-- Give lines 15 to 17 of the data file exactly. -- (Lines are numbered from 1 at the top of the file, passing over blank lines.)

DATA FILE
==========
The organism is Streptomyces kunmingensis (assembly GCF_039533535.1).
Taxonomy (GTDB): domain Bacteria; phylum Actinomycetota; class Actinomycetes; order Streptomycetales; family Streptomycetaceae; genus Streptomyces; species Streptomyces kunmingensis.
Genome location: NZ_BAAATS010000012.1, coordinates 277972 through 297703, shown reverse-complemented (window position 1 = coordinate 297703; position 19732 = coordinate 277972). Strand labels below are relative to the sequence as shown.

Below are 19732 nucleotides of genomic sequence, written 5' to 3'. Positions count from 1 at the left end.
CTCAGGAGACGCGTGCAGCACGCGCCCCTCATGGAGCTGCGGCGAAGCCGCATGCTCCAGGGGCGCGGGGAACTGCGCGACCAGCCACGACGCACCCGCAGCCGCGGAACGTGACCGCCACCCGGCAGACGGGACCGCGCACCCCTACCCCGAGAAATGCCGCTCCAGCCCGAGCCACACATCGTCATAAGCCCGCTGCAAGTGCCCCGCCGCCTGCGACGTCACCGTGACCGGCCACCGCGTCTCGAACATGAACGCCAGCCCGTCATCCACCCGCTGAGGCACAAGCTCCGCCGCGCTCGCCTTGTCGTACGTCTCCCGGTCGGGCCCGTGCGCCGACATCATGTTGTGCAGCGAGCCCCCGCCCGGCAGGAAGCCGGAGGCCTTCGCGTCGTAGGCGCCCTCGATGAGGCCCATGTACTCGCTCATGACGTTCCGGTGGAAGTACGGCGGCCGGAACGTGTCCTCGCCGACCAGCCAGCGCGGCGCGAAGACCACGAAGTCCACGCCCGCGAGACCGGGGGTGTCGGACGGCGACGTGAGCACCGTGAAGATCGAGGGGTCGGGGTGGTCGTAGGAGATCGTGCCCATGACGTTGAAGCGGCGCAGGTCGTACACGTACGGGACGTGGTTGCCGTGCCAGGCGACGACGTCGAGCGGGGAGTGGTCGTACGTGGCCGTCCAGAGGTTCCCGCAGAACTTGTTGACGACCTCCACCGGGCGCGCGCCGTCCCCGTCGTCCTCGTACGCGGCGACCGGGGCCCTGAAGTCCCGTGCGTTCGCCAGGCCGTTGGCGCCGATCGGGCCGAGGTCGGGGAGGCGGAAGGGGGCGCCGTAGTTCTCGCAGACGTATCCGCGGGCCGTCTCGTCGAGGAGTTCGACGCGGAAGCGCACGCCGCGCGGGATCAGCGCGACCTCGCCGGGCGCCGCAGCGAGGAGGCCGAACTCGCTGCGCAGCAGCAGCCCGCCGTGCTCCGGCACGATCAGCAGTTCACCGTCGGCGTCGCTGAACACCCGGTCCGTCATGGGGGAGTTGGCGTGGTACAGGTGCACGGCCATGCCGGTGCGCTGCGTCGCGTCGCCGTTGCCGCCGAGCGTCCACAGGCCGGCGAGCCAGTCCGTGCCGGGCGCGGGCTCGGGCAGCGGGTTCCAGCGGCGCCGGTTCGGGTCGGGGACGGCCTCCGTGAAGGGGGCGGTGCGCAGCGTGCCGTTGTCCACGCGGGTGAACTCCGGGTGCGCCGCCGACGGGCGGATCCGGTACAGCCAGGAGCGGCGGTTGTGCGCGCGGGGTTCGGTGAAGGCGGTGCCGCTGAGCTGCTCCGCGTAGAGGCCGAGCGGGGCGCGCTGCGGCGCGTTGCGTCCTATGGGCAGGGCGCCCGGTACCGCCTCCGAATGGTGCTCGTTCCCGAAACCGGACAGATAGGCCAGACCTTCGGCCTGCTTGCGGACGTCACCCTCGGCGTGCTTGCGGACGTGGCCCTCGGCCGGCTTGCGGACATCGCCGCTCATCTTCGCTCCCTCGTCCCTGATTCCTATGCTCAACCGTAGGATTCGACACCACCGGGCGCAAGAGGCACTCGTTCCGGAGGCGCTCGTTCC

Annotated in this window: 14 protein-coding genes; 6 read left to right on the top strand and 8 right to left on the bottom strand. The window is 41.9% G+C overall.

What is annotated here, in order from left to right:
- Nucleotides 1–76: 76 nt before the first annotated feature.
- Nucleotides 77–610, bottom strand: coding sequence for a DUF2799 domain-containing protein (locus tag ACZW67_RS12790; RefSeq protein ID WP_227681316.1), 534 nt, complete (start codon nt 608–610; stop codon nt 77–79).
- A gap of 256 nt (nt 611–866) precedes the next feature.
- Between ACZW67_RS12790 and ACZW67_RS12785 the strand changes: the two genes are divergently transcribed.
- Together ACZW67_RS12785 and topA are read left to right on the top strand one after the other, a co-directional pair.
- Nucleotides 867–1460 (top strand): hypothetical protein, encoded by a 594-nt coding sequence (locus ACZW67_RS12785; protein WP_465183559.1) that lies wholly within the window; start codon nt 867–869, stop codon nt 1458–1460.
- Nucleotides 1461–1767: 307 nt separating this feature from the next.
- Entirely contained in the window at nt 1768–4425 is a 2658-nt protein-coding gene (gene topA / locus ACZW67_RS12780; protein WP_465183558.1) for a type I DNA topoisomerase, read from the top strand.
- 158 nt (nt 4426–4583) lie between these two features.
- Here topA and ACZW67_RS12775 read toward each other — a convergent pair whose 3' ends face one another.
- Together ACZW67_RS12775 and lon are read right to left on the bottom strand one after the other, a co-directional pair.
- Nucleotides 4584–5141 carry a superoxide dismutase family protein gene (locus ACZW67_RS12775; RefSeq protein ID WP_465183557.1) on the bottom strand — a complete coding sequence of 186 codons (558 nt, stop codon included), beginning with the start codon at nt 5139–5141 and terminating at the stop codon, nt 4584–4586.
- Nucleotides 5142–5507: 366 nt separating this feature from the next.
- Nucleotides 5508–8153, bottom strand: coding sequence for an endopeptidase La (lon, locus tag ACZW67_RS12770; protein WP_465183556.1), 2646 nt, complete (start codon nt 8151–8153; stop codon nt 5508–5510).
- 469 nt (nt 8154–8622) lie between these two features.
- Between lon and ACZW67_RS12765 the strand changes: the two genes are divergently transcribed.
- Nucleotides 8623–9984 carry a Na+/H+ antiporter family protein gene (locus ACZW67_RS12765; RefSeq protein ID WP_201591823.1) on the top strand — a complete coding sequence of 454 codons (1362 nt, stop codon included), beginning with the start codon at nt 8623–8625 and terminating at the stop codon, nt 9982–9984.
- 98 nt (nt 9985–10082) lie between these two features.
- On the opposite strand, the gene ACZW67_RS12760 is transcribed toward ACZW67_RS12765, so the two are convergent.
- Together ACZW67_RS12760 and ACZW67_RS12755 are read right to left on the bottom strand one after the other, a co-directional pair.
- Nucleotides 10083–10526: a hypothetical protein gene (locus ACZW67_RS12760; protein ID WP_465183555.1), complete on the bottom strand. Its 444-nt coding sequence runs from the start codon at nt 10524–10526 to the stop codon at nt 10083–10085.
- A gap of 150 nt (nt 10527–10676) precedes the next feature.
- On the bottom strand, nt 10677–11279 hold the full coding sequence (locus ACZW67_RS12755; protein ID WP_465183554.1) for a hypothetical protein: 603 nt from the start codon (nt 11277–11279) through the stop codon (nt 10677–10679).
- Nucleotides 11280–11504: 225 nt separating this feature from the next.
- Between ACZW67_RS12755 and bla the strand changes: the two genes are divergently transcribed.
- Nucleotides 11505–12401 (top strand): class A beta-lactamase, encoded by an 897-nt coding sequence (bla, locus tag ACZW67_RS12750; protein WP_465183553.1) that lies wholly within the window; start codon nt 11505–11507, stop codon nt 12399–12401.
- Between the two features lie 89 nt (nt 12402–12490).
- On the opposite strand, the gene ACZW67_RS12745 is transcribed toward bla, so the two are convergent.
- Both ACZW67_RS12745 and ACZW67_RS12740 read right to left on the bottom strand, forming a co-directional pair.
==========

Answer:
- Entirely contained in the window at nt 1768–4425 is a 2658-nt protein-coding gene (gene topA / locus ACZW67_RS12780; protein WP_465183558.1) for a type I DNA topoisomerase, read from the top strand.
- 158 nt (nt 4426–4583) lie between these two features.
- Here topA and ACZW67_RS12775 read toward each other — a convergent pair whose 3' ends face one another.